Six Word Slice of Life: Computer Use

(For this month’s Slice of Life Challenge with Two Writing Teachers, I am aiming to do Six Word Slices most days, with some extended slices on other days.)

Context: As a professional development facilitator with our Western Massachusetts Writing Project, I’ve too often run into situations where our teachers and programs have been shut out of computer labs for weeks at a time, all because the computers were being used for testing and data collection. Mostly, this was in our urban high-needs schools, where access to computers was already limited for many students. It drove me crazy. Now, my own school is making the shift to have students take our state’s standardized testing system (MCAS) online, with computers. During our training session yesterday after school, as we learned about the teacher portal and the student interface, it occurred to me again that the vision of how I see computers — as a means for composing with media and pushing the boundaries of what we define as writing — and how state administrators see computers — a means of gathering data on students and schools — are often in conflict with each other. On the other hand, our school community — not one to often provide money for our school, which is near the lowest in the state in per pupil expenditures — did allocate quite a bit of investment last year for new computers. However, the town did that because of the worry about state testing, not for fear that our students aren’t learning important technology and communication skills. We take what we can get, I guess, and make the most of it.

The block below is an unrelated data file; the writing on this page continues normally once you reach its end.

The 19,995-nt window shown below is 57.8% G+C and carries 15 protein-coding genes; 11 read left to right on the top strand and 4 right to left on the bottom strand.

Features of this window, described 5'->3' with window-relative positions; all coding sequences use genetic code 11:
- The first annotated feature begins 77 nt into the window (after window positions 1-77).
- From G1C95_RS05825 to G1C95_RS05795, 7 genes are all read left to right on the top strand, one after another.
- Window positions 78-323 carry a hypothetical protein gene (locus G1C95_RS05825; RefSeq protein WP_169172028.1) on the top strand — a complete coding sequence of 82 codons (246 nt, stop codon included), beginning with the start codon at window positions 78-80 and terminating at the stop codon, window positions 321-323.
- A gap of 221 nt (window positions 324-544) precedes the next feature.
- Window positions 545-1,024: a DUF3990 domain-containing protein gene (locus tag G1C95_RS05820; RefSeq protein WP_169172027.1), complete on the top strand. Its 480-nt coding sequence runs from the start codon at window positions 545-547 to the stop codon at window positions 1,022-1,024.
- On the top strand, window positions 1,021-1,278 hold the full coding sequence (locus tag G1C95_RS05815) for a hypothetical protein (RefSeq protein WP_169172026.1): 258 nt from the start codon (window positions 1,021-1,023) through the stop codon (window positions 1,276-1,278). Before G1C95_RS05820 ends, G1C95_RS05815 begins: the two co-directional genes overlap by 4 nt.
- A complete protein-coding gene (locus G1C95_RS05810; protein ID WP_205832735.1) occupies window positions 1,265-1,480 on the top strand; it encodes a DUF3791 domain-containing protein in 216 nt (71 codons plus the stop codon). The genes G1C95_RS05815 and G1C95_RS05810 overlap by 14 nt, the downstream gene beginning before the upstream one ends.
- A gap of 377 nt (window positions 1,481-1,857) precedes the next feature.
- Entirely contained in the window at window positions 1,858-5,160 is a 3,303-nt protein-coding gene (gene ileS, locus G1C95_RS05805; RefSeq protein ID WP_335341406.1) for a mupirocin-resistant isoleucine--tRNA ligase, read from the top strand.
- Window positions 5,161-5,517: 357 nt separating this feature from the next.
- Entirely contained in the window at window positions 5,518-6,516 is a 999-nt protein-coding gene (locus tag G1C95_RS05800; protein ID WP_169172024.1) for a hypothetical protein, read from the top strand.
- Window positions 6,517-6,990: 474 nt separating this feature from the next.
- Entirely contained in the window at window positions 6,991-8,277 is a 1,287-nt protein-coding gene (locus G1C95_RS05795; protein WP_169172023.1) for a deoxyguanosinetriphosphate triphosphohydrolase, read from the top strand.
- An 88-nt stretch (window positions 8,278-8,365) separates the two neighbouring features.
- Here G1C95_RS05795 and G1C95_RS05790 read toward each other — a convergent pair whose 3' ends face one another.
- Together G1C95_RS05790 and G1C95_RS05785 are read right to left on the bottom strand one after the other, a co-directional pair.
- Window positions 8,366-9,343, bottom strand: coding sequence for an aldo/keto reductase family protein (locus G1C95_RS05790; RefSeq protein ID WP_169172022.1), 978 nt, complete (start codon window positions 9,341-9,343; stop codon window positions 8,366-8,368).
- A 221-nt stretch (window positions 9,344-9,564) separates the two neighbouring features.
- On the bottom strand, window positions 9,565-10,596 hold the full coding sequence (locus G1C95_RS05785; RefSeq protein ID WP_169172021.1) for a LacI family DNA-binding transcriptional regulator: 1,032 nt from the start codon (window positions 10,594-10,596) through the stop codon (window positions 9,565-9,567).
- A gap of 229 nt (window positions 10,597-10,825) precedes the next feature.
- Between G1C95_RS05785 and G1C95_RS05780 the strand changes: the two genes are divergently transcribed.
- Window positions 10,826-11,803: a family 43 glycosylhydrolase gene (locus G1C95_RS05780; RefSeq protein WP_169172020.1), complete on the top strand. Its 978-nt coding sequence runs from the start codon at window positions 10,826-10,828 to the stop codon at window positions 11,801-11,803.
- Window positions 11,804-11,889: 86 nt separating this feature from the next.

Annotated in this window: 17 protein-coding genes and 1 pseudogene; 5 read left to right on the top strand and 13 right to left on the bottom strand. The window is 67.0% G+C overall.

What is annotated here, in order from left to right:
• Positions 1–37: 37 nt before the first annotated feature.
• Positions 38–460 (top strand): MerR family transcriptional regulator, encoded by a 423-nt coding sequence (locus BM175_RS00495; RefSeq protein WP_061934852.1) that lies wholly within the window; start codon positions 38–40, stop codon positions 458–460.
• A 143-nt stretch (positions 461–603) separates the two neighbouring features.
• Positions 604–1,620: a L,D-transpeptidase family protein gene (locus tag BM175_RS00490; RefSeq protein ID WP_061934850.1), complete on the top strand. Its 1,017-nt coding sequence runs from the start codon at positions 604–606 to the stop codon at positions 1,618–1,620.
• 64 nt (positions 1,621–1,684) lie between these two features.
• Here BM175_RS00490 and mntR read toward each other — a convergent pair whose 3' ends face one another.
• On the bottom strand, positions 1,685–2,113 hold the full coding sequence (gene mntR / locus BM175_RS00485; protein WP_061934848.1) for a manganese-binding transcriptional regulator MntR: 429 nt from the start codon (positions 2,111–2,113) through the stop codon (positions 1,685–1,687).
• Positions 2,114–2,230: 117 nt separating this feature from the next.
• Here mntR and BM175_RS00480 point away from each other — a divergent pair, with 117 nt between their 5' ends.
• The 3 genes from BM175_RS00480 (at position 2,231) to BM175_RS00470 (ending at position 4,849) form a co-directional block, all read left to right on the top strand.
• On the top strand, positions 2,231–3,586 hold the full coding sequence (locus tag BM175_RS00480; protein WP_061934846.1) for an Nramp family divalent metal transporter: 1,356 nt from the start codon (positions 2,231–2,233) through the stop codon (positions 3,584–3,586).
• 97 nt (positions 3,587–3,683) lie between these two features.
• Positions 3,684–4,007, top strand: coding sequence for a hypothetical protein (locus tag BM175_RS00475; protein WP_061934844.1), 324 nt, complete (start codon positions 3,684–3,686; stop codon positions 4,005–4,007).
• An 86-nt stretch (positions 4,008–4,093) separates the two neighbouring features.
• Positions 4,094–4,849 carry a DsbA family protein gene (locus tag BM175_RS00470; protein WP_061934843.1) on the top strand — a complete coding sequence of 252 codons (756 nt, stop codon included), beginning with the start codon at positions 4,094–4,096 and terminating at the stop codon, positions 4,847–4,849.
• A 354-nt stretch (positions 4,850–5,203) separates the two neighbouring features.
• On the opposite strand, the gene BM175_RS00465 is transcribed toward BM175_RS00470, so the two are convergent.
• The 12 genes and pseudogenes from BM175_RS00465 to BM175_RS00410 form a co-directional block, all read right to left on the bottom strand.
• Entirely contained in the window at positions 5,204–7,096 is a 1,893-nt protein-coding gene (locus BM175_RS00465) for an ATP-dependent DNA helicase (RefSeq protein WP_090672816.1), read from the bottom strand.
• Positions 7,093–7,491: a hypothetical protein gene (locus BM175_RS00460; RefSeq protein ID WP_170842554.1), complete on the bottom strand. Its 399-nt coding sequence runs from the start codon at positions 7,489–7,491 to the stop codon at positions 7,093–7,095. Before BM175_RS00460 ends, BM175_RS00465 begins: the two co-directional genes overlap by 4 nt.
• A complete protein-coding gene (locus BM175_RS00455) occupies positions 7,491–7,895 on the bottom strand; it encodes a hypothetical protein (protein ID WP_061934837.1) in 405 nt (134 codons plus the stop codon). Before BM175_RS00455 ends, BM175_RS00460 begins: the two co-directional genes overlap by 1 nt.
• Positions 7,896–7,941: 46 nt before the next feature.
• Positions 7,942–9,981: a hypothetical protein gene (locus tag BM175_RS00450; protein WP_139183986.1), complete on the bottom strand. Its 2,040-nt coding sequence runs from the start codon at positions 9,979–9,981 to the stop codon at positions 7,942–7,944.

Six Word Slice of Life Testing

Peace (power it up),
Kevin

Six Word Slice of Life: From Design Flow to Interactive Story

(For this month’s Slice of Life Challenge with Two Writing Teachers, I am aiming to do Six Word Slices most days, with some extended slices on other days.)

Context: I wrote the other day about the ways my sixth graders were making design plans to create Interactive Fiction stories inside Google Slides. Since then, they have been working hard to bring the stories to fruition, and by yesterday, many were finishing up the writing and proofreading of their stories. I enjoy this time of reading the finished game/stories, after so much work with conferencing on narrative ideas and technical assistance.

Six Word Slice of Life Student Stories

You can read a few of their stories (It’s best to go full screen to experience the pieces … use the hyperlinks to move along the narrative choices):

 

Peace (make a choice),
Kevin

Six Word Slice of Life: Kids, Dancing